Pavel Muratov

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Pavel Pavlovich Muratov (Russian: Па́вел Па́влович Мура́тов), also known as Paul Muratov (3 March [O.S. 19 February] 1881 - February 5, 1950), was a Russian essayist, novelist, art historian, critic and playwright.

Born in Bobrov in the Voronezh Oblast into the family of a military doctor, Muratov attended a Cadet Corps and graduated from the Petersburg State Transport University in 1903.[1] He traveled abroad in 1905-06, after which he moved to Moscow and worked at the Rumyantsev Museum until 1914. He became friends with the writers Boris Zaytsev, Vladislav Khodasevich, and Nina Berberova (who called him "one of the most remarkable men I ever met"[2]), as well as the artist Nikolai Ulyanov. From 1906 he began to publish in journals like Vesy, Zolotoe Runo, and Apollon. He collaborated with Igor Grabar on the latter's History of Russian Art, and in 1913-14 he helped publish the journal Sofia, dedicated to early Russian art. He served in World War I and was awarded medals.

After 1918 he helped Grabar restore cathedrals and was associated with the only bookshop in Moscow which remained unregulated by the state - the Writer's Library. Having been banished in 1922, he spent the 1920s in Berlin, where he became part of the émigré community. By the 1930s he had moved to Paris - during the late 1920s and early 1930s he brought out several books in French, including ones on Fra Angelico and Russian icons, as well as a novel in Russian, Egeria (1922). During World War II he was in Ireland, working as a military journalist ; he wrote an account of the Russian campaigns for Penguin Books.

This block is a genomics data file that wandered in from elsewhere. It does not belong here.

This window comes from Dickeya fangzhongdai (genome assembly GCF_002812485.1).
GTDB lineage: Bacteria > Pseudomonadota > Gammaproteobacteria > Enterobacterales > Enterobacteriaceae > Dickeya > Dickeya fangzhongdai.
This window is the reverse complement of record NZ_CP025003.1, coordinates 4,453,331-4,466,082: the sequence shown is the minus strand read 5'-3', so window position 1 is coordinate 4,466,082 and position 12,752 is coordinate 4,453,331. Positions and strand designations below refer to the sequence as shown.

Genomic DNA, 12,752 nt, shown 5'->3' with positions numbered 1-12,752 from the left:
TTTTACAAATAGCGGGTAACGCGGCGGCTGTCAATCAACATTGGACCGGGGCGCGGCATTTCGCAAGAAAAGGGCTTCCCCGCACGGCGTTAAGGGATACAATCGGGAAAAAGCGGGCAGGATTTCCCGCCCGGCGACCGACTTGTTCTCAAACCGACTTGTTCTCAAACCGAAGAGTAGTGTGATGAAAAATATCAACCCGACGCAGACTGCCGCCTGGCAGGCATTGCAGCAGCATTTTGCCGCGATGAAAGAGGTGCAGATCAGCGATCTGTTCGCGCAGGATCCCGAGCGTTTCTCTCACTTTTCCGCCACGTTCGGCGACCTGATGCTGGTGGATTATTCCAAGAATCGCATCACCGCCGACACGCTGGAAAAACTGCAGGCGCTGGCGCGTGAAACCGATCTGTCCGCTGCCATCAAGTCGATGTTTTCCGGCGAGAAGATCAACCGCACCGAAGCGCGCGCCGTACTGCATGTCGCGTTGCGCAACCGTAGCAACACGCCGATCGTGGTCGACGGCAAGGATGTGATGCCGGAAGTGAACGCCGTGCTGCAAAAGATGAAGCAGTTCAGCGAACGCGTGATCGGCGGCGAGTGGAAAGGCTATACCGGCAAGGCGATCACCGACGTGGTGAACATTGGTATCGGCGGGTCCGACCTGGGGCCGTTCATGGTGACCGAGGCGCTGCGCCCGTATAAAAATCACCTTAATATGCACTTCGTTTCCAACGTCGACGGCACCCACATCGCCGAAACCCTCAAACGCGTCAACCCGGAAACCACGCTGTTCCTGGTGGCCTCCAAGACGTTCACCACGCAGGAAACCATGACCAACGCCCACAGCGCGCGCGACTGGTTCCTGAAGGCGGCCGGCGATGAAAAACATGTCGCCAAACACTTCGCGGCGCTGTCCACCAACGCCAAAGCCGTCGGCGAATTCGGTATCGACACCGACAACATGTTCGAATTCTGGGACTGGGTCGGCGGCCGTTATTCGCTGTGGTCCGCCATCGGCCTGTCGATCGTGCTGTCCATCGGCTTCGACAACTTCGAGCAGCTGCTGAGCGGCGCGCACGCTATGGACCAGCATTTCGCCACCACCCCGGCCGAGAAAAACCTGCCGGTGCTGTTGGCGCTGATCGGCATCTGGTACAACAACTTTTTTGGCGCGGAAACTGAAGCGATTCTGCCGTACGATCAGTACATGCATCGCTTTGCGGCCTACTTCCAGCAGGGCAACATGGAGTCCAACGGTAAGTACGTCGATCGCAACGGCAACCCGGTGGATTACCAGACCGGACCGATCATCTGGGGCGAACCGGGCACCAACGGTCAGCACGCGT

Clive James has called Muratov an example of "just how brilliant somebody can be and still be a forgotten man," and called his book Obrazy italii (Images of Italy) (in three volumes, published in 1911, 1912, and 1924) "one of the most dazzling books of its type ever written. As a book on the Italian Grand Tour it not only stands directly in the tradition of Goethe, Gregorovius, Burckhardt and Arthur Symons, but it is better than any of them."[3]


  1. ^ Nikolai Skatov, Русская литература ХХ века: прозаики, поэты, драматурги: биобиблиографический словарь, Vol. 2 (OLMA Media Group, 2005; ISBN 5948482626), p. 589.
  2. ^ Nina Berberova, The Italics are Mine (New York: Vintage, 1991), p. 145.
  3. ^ Clive James, Cultural Amnesia, p. 524.